What a difference a day makes! This can be both good and bad. On the weekend, I had walked to a Christmas Market, happily, however drearily, sniffeling away at the foreign sounds and sights. Ok, so the geeky feel of role-playing taken to unhealthy extremes was nothing new—celtic lettering wired its way down banners of green, oversized ladies flanking the coat-of-arms that danced in the back of nearly all the booths. It was a medievel fest in all its nerdy best, only at this one everyone spoke a foreign tongue. And this one was in an authentic castle, the outer-baily abuzz with cozy log cabins and bulky Germans carrying their bulky beer-mugs. I was transported to an authentic, other land: lutes whistling their tin scales, flittering with the backdrop of a soothing harp, the wind from the North making my jeans feel like a joke. It was completely magical.

It’s part of the reward of jumping in Life head first, instead of tinkering with it, toe-deep, on the sidelines. Moments like these sustain wanderlust, calling those of us who hear its siren call to go out and experience more of Life and others’ realtion to it.

I even tried some Kinder Gluwein—the alcoholic, adult equivilent being off-limits for me—and marveled in an experienced tradition of another culture, savoring the biting cinnamon as it clung, welcome and warm, to the clogged passages of my throat and lungs. Gluweine is the German equivilent of Eggnog, not in the sense of its taste, but by making its much-loved and only appearance come Christmas time. I cradled the U-shaped mug in my mits, brightly alive in the thrill of the cold, and walked into the inner-baily of Castle Broich. Torches stretched in the gusts of wind, dazzling as they gave glimpses of the castle as I walked through it then, and glimpses of what it must of looked like a thousand years ago. The armor of the super-geeks reflected the fire, maroon capes dragging against the cobble-stoned inner courtyard.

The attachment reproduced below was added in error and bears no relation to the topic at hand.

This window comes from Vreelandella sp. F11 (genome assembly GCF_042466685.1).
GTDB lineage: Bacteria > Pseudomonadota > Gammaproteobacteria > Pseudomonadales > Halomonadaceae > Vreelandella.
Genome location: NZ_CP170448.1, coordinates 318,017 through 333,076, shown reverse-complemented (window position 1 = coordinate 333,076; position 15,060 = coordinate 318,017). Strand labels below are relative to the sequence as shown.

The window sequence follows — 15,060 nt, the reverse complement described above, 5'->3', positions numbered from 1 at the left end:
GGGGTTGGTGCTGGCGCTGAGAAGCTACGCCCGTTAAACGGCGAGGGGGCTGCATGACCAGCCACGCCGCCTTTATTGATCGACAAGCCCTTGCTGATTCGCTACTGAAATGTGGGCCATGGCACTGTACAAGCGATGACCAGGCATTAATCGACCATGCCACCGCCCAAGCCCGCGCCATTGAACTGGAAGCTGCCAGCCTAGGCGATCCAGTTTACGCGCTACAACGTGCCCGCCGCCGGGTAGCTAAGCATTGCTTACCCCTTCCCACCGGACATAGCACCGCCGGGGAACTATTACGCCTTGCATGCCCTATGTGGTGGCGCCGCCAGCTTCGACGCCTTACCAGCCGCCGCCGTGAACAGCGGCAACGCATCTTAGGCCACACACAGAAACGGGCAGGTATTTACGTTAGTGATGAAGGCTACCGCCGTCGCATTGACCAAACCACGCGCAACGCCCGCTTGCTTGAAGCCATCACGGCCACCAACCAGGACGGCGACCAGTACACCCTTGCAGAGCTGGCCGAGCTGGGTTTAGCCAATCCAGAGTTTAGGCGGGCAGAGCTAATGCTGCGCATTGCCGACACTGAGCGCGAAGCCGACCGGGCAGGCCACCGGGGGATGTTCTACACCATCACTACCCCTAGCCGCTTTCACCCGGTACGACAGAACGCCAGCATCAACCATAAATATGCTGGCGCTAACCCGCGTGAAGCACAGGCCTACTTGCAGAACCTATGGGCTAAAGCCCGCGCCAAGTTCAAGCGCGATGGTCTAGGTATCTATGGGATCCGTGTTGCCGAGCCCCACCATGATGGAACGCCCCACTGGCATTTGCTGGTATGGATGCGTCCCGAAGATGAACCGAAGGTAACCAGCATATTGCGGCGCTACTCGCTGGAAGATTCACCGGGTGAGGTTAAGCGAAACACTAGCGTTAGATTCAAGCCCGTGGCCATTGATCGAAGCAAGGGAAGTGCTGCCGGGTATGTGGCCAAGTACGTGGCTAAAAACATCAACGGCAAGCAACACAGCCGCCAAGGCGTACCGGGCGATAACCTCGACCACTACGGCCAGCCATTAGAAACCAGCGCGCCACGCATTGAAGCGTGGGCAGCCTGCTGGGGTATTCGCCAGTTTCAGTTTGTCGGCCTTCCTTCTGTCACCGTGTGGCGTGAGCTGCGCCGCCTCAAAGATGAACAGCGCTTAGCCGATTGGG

This is what I traded for my naïve and childish worldview, precisely these kind of experiences, when the foreigness of another culture presents itself to you in some theatrical and entertaining way. I was used to digesting my cultural experiences this way, reared on the tidbits mother Hollywood offered. But the authentic one stretched far beyond my conception, reaching to avenues and perspectives unfathomable but somehow lingering on the edge of my American perception. At times it’s so enormous and disregarding of how I, a foreigner, must feel, I want to push the “auf” button. Especially when I can’t recover my health at Christmas time.

Quit rejecting the present. The past presents itself as something ideal, something to cling to, because your simply rejecting the present.

Oh, I’ve trained myself well: these positive thoughts drift even admist the throes of my ill thoughts. Funny thing is, I’ve been here often before, downcast and negative simply because I’m physically ill. I know that, this too, shall pass. But right now, I’m too sick and tired of Eastern spirituality to not be further sickened by it. Some part of me, the same where the re-hashed help of yesterday sprung from, is a bit concerned that I’m pissing all over the wisdom.

Something tells me that this negative conception of myself, this viewing of myself as some arrogant asshole is important. I feel like I’m growing. And though it’s going to be important to have to forgive myself for past ignorance, and equally important to accept the necessary steps to get where I’m at today, in my sickness I can only tear myself—constructively—down.

“Ahh..sooo.” It sounds initially like they’re coughing up pflegm, before they switch to some Germanesque form of our English “so”. It annoys me far beyond reason, this expression the Germans use roughly the same as our, “Ohh…I get it now.”

I think—even more so now, though I would say I was far more open-minded than my fellow countrymen—that the German language gets a bad-rap in the American stereotype. It is cliché and stupid and, yes, annoying, when those un-immersed in English’s closest cousin (German) call it an “ugly language”. I’m sure it stems from the innability of most to see the Germans as anything but Nazis and antagonists in the second World War, and the gutteral commands of those monsters Hollywood has burned in our collective mind sounds as ugly as their souls. It’s not, as so often the case, the reality: though not pretty, and what I would often describe as “cumbersome”, the German language is certainly not ugly. It’s intellectual before, and even has pretty moments where the tongue slides and rolls through Latin-sounding roots.